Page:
That you may long “ see the pleasure of the Lord prospering in your hands,” is the sincere prayer of
Your attached friend,
Bristol, Oct. 2nd, 1845.
SKETCH OF THE LATE ELIZABETH FRY.
(From the Norfolk News.) ELIZABETH Fry, whose decease was versation, and her melodious voice, noticed in our last paper, was the were admired by many; and her genuthird daughter of the late John Gur- ine kindness and sweet temper conney, of Earlham Hall, near Norwich. ciliated the regard even of he more When a child, she was remarkable worldly of her friends and companifor the strength of her affections and the vivacity of her mind, and early But infinitely higher and better learned the lesson of enhancing the things than the follies and vanities of pleasure and happiness, and soothing polished life awaited this interesting the cares and sorrows, of all around and fascinating young person,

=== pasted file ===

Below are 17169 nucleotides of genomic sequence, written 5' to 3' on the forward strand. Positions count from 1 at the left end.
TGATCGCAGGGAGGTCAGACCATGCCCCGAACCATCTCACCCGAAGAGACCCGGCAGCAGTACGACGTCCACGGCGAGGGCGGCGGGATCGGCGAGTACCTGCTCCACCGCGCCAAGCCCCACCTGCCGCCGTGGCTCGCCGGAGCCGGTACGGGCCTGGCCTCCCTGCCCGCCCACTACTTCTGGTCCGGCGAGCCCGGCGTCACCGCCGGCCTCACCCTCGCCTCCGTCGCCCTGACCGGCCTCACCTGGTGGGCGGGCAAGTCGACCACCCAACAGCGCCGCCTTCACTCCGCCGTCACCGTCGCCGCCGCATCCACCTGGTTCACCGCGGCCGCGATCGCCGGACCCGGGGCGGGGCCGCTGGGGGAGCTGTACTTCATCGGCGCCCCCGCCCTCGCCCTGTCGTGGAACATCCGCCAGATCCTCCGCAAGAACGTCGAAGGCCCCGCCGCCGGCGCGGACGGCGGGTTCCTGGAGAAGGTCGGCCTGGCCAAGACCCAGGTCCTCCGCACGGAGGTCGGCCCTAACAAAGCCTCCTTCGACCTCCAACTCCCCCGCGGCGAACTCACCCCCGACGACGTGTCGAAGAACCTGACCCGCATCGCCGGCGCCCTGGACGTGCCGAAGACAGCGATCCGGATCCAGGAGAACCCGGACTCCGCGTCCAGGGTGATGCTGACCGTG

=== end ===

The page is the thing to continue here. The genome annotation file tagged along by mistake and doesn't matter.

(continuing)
Her her. As she grew up, philanthropy health was materially affected by a became a marked and settled feature complaint which appeared to be of a in her character, and she took great serious character; and thus the instadelight in forming and superintend- bility of all temporal things became, ing a school on her father's premises unexpectedly, matter of personal exfor the poor children of Earlham, and perience.
Soon afterwards, under all the surrounding parishes. The searching yet persuasive ministry effect which her gentle authority and of a friend from America, (the late kind instructions produced in these William Savory), she became deeply objects of her care, was indicative of serious. Her affections were now that remarkable gift of influencing directed into the holiest channel; the others for good, which was so distin- love of the world gave way to the love guishing a feature in her character in of Christ; and she evinced the reality after life.